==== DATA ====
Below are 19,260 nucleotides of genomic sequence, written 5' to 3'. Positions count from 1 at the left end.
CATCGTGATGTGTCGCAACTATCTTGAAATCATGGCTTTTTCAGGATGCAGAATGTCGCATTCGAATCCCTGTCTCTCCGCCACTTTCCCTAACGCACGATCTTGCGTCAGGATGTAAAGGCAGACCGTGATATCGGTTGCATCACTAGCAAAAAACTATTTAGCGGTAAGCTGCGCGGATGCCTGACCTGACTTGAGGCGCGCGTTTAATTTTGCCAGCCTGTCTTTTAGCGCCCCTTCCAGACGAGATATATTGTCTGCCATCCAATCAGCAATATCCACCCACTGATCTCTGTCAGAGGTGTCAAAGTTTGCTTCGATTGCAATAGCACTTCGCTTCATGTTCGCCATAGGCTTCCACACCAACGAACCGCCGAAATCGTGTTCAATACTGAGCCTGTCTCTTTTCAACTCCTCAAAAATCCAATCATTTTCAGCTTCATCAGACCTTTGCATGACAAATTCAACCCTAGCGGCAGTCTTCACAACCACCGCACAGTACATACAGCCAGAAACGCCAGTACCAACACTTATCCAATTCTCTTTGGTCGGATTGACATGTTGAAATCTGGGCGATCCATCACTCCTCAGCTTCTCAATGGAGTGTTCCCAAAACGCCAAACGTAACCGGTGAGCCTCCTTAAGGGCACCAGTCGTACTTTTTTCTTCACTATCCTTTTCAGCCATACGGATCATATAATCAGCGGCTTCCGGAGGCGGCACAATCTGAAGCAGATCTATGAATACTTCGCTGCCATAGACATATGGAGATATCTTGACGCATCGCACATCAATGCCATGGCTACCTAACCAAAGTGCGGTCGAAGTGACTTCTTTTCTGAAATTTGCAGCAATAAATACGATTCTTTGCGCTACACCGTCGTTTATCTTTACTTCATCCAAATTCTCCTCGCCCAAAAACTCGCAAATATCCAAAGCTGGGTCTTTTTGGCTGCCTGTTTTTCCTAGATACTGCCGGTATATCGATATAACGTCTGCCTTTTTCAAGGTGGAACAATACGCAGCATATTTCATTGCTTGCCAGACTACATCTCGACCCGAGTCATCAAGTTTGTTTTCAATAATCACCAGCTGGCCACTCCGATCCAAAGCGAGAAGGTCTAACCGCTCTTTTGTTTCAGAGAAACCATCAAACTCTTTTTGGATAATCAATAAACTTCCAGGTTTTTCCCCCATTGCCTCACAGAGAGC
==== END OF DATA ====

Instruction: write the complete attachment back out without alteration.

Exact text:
Below are 19,260 nucleotides of genomic sequence, written 5' to 3'. Positions count from 1 at the left end.
CATCGTGATGTGTCGCAACTATCTTGAAATCATGGCTTTTTCAGGATGCAGAATGTCGCATTCGAATCCCTGTCTCTCCGCCACTTTCCCTAACGCACGATCTTGCGTCAGGATGTAAAGGCAGACCGTGATATCGGTTGCATCACTAGCAAAAAACTATTTAGCGGTAAGCTGCGCGGATGCCTGACCTGACTTGAGGCGCGCGTTTAATTTTGCCAGCCTGTCTTTTAGCGCCCCTTCCAGACGAGATATATTGTCTGCCATCCAATCAGCAATATCCACCCACTGATCTCTGTCAGAGGTGTCAAAGTTTGCTTCGATTGCAATAGCACTTCGCTTCATGTTCGCCATAGGCTTCCACACCAACGAACCGCCGAAATCGTGTTCAATACTGAGCCTGTCTCTTTTCAACTCCTCAAAAATCCAATCATTTTCAGCTTCATCAGACCTTTGCATGACAAATTCAACCCTAGCGGCAGTCTTCACAACCACCGCACAGTACATACAGCCAGAAACGCCAGTACCAACACTTATCCAATTCTCTTTGGTCGGATTGACATGTTGAAATCTGGGCGATCCATCACTCCTCAGCTTCTCAATGGAGTGTTCCCAAAACGCCAAACGTAACCGGTGAGCCTCCTTAAGGGCACCAGTCGTACTTTTTTCTTCACTATCCTTTTCAGCCATACGGATCATATAATCAGCGGCTTCCGGAGGCGGCACAATCTGAAGCAGATCTATGAATACTTCGCTGCCATAGACATATGGAGATATCTTGACGCATCGCACATCAATGCCATGGCTACCTAACCAAAGTGCGGTCGAAGTGACTTCTTTTCTGAAATTTGCAGCAATAAATACGATTCTTTGCGCTACACCGTCGTTTATCTTTACTTCATCCAAATTCTCCTCGCCCAAAAACTCGCAAATATCCAAAGCTGGGTCTTTTTGGCTGCCTGTTTTTCCTAGATACTGCCGGTATATCGATATAACGTCTGCCTTTTTCAAGGTGGAACAATACGCAGCATATTTCATTGCTTGCCAGACTACATCTCGACCCGAGTCATCAAGTTTGTTTTCAATAATCACCAGCTGGCCACTCCGATCCAAAGCGAGAAGGTCTAACCGCTCTTTTGTTTCAGAGAAACCATCAAACTCTTTTTGGATAATCAATAAACTTCCAGGTTTTTCCCCCATTGCCTCACAGAGAGC